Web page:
Why Some WWII Planes Were Painted Pink. I had no idea - but neatorama.com sheds some light on a rather curious story: "There’s a good reason why this Spitfire is painted pink. It helped its pilot hide in the clouds. Esther Inglis-Arkell explains how: To make sure they were rarely seen from above, these planes were painted to fly just under cloud cover. Although the planes were ideally meant to fly at sunset and sunrise, when the clouds took on a pinkish hue and made the plane completely invisible against them, they were also useful during the day. Clouds are pinker than we give them credit for. We perceive them as white against the sky because the particles in the sky scatter blue light, sending some of it down towards us and letting us see the sky as blue. Clouds scatter every kind of light, and against the intense blue sky look whitish gray. But their color depends on what kind of light gets to them, and what they are floating next to."
WSMV-TV Anchor Wonders (Out Loud) If Cold Weather Causes "Shrinkage"? Boy, do I ever miss local TV. When pondering the world's problems (or even something as simple as the weather floating above my head) this is always front-of-mind. TVspy.com has the story: "Throwing to meteorologist Dan Thomas during WSMV‘s 4 p.m. newscast on Tuesday, anchor Jennifer Johnson made an unlikely “Seinfeld” reference. Johnson and her co-anchor Demetria Kalodimos had been bantering about the shrinking contestants on NBC’s “The Biggest Loser,” when it came time to transition to weather (video above)."
Wednesday Numbers. Under a partly sunny sky high temperatures yesterday were 10-15 degrees above average. A lack of significant snowcover across most of Minnesota means no cooling from below - temperatures are able to climb 10 degrees or higher than they would with a thick snowpack on the ground. The most snow on the ground at an official reporting station: International Falls with a whopping 5". Duluth only has 2" snow on the ground.
"A man is rich in proportion to the number of things he can afford to let alone." - Henry David Thoreau
Paul's Star Tribune Outlook for the Twin Cities and all of Minnesota:
TODAY: A touch of March in the air. Mild sun. Winds: SW 10-15. High: 46 (average high is 24). 50s are likely over southwestern MN, even a shot at 60 near Marshall and Windom.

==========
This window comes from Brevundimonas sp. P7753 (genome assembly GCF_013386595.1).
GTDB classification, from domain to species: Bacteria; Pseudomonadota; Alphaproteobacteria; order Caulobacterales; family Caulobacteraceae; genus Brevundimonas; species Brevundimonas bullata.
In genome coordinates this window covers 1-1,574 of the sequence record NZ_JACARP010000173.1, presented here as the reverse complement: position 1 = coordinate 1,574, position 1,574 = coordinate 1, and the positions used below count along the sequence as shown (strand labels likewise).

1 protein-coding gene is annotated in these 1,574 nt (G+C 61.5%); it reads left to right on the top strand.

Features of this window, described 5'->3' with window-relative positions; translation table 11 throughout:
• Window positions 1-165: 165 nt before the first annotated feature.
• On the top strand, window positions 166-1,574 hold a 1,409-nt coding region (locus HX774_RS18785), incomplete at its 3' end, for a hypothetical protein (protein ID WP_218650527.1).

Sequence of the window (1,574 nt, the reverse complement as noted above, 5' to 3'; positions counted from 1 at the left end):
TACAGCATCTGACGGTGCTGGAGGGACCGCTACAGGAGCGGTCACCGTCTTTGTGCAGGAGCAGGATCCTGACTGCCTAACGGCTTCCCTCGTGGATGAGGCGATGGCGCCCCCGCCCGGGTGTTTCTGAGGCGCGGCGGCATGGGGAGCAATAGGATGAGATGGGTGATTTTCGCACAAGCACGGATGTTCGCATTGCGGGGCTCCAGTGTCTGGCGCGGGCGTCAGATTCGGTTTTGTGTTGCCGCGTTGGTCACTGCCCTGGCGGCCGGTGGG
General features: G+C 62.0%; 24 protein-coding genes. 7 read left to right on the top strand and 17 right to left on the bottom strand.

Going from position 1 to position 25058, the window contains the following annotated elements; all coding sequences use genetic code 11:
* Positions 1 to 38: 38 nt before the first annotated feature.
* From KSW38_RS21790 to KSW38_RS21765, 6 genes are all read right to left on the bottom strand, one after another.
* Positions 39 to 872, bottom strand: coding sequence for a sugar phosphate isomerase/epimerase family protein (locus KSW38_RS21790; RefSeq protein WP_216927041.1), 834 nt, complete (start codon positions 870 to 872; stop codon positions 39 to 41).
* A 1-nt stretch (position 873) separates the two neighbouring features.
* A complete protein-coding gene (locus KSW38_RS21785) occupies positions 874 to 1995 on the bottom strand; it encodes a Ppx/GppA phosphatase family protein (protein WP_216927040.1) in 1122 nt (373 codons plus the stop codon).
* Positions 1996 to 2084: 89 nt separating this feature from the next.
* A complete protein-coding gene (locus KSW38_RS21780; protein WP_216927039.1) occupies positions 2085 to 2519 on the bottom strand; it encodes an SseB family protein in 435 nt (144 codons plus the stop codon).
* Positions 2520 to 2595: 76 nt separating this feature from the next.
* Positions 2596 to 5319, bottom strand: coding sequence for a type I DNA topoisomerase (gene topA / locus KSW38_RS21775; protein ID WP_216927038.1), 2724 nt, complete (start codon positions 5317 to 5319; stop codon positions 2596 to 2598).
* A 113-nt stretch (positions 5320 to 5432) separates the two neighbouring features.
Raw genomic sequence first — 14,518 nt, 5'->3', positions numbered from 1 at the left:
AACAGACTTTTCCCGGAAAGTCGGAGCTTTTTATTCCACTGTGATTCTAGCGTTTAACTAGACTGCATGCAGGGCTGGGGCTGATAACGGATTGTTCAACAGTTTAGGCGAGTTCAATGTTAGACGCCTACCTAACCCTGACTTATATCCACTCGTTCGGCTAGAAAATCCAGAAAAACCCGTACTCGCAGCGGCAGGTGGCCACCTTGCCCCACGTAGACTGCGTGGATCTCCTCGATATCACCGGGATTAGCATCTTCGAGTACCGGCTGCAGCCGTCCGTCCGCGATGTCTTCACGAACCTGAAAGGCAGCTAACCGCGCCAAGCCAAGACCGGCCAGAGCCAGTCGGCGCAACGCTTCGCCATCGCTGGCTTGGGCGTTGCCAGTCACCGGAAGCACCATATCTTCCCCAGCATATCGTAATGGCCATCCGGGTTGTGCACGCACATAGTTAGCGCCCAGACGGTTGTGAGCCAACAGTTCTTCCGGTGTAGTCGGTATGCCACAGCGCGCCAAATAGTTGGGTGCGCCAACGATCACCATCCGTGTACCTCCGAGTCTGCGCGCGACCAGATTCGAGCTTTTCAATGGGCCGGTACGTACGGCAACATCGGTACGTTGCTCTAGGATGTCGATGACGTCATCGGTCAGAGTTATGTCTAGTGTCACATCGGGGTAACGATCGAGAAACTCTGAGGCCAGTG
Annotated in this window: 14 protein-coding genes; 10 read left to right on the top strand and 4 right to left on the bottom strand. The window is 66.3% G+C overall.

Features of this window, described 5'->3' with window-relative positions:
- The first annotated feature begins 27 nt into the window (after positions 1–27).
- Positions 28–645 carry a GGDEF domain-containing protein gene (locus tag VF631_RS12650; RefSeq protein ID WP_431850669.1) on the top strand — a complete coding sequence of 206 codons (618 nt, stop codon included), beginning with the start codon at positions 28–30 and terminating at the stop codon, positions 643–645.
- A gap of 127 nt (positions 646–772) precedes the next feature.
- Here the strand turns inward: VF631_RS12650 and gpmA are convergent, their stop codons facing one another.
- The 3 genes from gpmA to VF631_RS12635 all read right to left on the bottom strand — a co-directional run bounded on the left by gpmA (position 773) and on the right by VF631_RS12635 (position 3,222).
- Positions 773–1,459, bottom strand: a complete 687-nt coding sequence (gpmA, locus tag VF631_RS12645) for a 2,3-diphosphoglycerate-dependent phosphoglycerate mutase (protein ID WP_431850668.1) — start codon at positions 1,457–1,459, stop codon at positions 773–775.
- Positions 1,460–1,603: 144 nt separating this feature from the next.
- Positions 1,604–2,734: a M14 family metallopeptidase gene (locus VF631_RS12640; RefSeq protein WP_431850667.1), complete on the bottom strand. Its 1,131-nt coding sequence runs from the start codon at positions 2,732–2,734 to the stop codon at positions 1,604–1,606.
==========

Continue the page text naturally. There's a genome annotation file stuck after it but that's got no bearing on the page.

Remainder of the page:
THURSDAY NIGHT: Clear to partly cloudy, unusually mild - risk of a meteor shower. Low: 34
FRIDAY: Fading sun, balmy for January. Turning slightly cooler later in the day. High: 41
SATURDAY: Intervals of sun, a bit cooler - still well above average. Low: 24. High: 34
SUNDAY: Plenty of sun, still dry. Low: 23. High: 36
MONDAY: What month is this again? Mild sun. Low: 22. High: near 40
TUESDAY: Lingering sun, snow mostly gone. Low: 25. High: 42
WEDNESDAY: Windy, colder. Flurries likely - dusting of snow? Low: 20. High: 26
"January brings the snow, makes our feet and fingers glow" said Sara Coleridge. In theory, yes. Welcome to the coldest, snowiest month of the year in Minnesota, on average. This is the month that (allegedly) tests our collective souls; the month that separates the (snow) men from the snow birds, right? On paper, yes.
So far we've picked up a quarter as much snow as last winter, to date (10.3 vs 44.6 inches). According to the MN State Climate Office every county in the state is experiencing some level of drought. October thru December was the warmest period statewide in 80 years.
What's it going to take for a real storm? A fresh outbreak of bitter air. Although the first significant cold spell of winter is possible after January 17 I still don't see any major storms, or sustained subzero weather looking out 2-3 weeks. Beyond that the crystal ball gets murky, but keep in mind that average temperatures begin to rise again by Feb. 1.
Any snow in your yard will start to melt today as the mercury reaches the mid 40s - 20 degrees above average. Some thermometers over southwest and west central Minnesota will soar into the 50s; a rare January 60 degree high is not out of the question.